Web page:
Saturday, May 06, 2006

Alert! Struggle over Internet Access Charges: Who will have access?

In the May 5, 2006 issue of The Chronicle of Higher Education, at pages A39 - A41, a lengthy article titled "The Fight for a Toll Free Internet" discusses current bills in both houses of Congress. The article lays out the stakes for everyday people as well as high-tech academics by looking first at the state of Alaska. In Alaska, distances and isolation make the Internet a lifeline for everyday people to stay in touch as well as for school children, nursing students, people needing medical advice in rural areas, teachers needing advice from their distant professors, as well as folks at the University of Alaska.

The University of Alaska installed its own broadband provider because General Communications, Inc., which provides broadband in most of the lower 48 states was too expensive. And when the University of Alaska service needs to interface with a General Communications client, the result is often lost service, rejected video feeds, jumbled communications. When Alaska called General Communications to try to straighten out the problem, they were told the way to fix it was to purchase the General Communications broadband. Period.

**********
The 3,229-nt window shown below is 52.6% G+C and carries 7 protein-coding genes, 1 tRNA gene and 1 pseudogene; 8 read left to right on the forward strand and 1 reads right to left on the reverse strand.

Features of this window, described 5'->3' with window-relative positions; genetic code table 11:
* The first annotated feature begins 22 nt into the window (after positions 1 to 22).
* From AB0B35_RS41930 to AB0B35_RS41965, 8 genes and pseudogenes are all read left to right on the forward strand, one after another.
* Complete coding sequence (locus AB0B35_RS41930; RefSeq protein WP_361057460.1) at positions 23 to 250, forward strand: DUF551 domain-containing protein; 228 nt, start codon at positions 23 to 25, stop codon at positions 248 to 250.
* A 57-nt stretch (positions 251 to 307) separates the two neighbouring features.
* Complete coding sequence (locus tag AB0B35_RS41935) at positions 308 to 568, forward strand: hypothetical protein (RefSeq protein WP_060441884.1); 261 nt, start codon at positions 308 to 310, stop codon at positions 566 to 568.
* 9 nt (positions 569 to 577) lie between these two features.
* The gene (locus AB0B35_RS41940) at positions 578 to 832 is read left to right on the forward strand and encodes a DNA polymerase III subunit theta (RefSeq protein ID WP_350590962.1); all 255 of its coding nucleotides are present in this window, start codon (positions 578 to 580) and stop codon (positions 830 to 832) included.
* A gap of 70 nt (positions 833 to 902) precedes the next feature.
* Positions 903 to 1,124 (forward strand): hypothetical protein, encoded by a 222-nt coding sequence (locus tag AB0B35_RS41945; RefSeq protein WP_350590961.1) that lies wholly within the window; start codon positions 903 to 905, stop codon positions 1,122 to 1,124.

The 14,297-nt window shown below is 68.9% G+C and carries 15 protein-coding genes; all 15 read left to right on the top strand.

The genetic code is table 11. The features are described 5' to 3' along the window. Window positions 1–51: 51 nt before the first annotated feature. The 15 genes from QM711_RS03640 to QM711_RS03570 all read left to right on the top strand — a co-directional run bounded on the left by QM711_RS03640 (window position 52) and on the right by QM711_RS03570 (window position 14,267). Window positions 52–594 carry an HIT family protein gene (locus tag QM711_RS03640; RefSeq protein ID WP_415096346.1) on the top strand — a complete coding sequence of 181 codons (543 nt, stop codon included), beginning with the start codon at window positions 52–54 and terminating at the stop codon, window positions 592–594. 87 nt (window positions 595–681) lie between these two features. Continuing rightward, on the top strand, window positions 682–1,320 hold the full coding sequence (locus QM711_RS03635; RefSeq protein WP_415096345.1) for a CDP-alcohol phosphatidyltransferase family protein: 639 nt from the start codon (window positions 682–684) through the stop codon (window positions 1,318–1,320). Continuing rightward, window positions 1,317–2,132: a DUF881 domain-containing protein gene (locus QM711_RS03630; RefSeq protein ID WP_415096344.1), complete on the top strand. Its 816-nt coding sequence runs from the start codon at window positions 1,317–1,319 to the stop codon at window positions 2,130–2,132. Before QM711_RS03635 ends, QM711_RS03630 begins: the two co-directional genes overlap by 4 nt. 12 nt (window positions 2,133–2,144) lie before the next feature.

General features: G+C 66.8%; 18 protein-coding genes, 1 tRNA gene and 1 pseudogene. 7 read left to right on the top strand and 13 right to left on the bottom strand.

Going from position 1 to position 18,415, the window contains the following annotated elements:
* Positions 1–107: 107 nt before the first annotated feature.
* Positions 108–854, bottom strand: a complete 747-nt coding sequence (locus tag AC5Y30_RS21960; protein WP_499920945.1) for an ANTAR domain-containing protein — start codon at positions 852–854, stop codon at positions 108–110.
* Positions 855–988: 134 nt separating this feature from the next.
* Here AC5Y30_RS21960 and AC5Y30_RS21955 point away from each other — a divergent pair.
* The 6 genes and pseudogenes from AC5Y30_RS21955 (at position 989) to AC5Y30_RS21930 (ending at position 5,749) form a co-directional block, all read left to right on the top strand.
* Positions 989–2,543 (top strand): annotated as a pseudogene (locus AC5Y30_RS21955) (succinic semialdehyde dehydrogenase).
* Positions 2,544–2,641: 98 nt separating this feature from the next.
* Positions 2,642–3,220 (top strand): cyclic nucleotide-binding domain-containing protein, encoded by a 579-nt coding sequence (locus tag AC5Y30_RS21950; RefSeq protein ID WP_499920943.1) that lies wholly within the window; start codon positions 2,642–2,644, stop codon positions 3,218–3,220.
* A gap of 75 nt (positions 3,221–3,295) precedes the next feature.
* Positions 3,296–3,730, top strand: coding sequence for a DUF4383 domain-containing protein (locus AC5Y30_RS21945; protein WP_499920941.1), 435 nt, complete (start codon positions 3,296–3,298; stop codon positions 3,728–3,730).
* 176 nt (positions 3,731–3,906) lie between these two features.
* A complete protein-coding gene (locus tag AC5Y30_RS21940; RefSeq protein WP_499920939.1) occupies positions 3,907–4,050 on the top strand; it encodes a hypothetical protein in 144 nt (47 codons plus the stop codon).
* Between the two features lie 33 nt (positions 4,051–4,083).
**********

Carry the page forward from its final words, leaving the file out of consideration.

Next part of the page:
Apparently large corporations are planning to hold higher education hostage to their ability to provide access to the Internet, to charge whatever the market can bear. Or else.

That is what is at stake in HR .5252, the "Communications Opportunity,Promotion and Enhancement Act of 2006" link which just passed the House. It gives large telecommunications companies like AT&T and Verizon the right to enter the cable business on a national scale, meaning that they will be Internet service providers. It also defeated an amendment to have some meaningful "Net Neutrality" language, to balance the access to the Internet. I am pleased to report the Massachusetts Congressman Edward Markey (also a Suffolk alumnus) is introducing another amendment to rectify this as the "Network Neutrality Act of 2006" link.

Follow more about this at Public Knowledge, mentioned in the Chronicle article link

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